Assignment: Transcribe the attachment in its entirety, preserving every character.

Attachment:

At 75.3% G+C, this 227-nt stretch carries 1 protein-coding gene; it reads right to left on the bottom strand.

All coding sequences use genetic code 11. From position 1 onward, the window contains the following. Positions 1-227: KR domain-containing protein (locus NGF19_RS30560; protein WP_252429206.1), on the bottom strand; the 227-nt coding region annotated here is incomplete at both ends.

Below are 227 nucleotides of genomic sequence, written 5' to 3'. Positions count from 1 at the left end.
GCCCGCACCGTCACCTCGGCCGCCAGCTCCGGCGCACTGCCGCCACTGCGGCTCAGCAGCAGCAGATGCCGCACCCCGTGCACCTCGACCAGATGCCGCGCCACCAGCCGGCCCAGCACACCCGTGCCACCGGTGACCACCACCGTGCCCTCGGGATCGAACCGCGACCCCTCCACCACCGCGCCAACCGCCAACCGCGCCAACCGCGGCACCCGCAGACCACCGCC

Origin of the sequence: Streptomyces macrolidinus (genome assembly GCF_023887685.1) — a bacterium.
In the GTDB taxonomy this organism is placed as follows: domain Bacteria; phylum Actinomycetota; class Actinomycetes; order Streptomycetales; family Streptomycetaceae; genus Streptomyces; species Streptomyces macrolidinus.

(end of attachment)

At 75.3% G+C, this 227-nt stretch carries 1 protein-coding gene; it reads right to left on the bottom strand.

All coding sequences use genetic code 11. From position 1 onward, the window contains the following. Positions 1-227: KR domain-containing protein (locus NGF19_RS30560; protein WP_252429206.1), on the bottom strand; the 227-nt coding region annotated here is incomplete at both ends.

Below are 227 nucleotides of genomic sequence, written 5' to 3'. Positions count from 1 at the left end.
GCCCGCACCGTCACCTCGGCCGCCAGCTCCGGCGCACTGCCGCCACTGCGGCTCAGCAGCAGCAGATGCCGCACCCCGTGCACCTCGACCAGATGCCGCGCCACCAGCCGGCCCAGCACACCCGTGCCACCGGTGACCACCACCGTGCCCTCGGGATCGAACCGCGACCCCTCCACCACCGCGCCAACCGCCAACCGCGCCAACCGCGGCACCCGCAGACCACCGCC

Origin of the sequence: Streptomyces macrolidinus (genome assembly GCF_023887685.1) — a bacterium.
In the GTDB taxonomy this organism is placed as follows: domain Bacteria; phylum Actinomycetota; class Actinomycetes; order Streptomycetales; family Streptomycetaceae; genus Streptomyces; species Streptomyces macrolidinus.